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The reading man's condom.

The reading man's condom

A study of the readability of instructions accompanying 25 brands of condoms sold in the United States reveals they all require at least a tenth-grade education, and most brands require some college-level reading ability for full comprehension of their instructions. Applying three standard readability formulas to 14 different sets of instructions, Gary A. Richwald and his colleagues at the University of California, Los Angeles, analyzed linguistic characteristics of the text, including word and sentence length and vocabulary difficulty, to calculate the probable difficulty.

Analyses of the condoms' instructions for use, handling and storage showed that at best, the reading skill of a college freshman would be necessary to comprehend two of the texts, and six others require the skill of a high school graduate. The "worst case" analsis -- of the highest scores for each set of instructions--indicated that all texts would require the reading skill of a high school graduate.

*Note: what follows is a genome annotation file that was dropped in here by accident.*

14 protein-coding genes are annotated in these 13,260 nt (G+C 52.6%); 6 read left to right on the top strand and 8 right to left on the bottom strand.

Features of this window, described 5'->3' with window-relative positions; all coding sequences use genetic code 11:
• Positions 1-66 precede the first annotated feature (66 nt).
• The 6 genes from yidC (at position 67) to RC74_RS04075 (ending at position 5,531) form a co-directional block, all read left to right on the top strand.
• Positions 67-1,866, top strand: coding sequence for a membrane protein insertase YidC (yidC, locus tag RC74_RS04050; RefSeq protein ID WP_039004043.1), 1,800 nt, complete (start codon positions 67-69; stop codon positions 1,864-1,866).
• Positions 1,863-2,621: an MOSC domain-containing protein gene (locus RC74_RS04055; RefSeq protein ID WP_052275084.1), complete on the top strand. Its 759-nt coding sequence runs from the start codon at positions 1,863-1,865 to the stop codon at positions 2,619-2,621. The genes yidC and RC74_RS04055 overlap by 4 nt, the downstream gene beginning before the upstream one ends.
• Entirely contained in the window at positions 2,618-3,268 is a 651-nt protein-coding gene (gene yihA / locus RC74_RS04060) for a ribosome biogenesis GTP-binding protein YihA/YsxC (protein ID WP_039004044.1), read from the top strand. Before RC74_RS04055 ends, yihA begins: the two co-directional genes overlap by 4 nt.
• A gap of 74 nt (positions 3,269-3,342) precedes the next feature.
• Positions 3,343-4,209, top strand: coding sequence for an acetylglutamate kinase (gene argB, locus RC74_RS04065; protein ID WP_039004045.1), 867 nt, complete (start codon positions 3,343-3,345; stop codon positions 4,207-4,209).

"Although little is known about the relationship between the condom user's comprehension of instructions for use and the condom's effectiveness in preventing pregnancy or disease, such a relationship seems reasonable," the scientists say. They further point out that young people as well as those who have failed to complete high school (13 percent of whites, 21 percent of blacks and 42 percent of Hispanics between the ages of 25 and 34) could encounter difficulty with existing texts. Their report appears in the July-August PUBLIC HEALTH REPORTS.
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Title Annotation:research on readibility of condoms' instructions for use
Publication:Science News
Date:Sep 17, 1988
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